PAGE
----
This might be a silly question but a me and few buddies have been discussing the potential limitations of TCP. We have an application that is going to listen for clients (think of a gateway) and route all connected clients data through a single connected kafka publisher to one topic.
One of my buddies is saying that TCP will be a problem for this gateway because it is going to establish a new connection for every message it sends (not kafka but the underlying transportation protocol itself is the issue), requiring a new port each time. At the rate we'll be sending these clients messages (gigabytes), kafka will run out of ports to read from??
I've done development for several years and have never heard of this before and would like to get a lower level understanding (which I thought I had) of how TCP works. My understanding is that when you establish a TCP connection, that connection remains open until it is timed out by the application or forcibly closed by either the server or client. Data that is sent over this connection is a stream and won't open / close new connections regardless of the 3 V's (volume, velocity, variety).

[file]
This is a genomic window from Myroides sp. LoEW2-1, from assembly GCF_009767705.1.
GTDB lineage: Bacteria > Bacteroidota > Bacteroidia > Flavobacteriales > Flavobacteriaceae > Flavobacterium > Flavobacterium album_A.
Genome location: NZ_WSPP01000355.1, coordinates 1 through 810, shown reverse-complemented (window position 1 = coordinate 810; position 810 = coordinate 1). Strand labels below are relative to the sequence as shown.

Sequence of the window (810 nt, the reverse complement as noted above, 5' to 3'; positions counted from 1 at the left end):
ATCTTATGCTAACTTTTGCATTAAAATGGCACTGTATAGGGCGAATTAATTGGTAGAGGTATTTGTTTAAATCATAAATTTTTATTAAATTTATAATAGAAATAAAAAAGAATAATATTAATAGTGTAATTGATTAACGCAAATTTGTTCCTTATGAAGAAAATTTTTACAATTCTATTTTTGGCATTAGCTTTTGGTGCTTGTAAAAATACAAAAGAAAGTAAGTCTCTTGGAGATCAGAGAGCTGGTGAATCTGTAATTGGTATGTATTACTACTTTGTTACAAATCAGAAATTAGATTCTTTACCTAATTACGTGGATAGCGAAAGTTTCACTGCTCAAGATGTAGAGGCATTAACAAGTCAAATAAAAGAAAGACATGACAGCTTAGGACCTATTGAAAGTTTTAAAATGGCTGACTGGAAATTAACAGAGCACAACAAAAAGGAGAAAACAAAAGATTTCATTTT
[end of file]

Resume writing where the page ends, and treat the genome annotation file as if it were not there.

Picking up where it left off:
As far as the ports go, one port is used for broadcasting and the internal file descriptor port is something the application manages for read / write of individual clients. I've never understood TCP to establish new connections for every packet that it writes.
I apologize in advance if this question is not direct and or too vague. I really am baffled and am hoping someone could provide some more context to what my colleagues are saying?
SO_REUSEADDRto close sockets faster, increasing range of ephemeral ports etc. In addition
TCP_FASTOPENand several OS-level toggles can be used to work around other well-known limitations of TCP. Either way, there is no point in discussing limitations of TCP when you don't even have a workload to test on.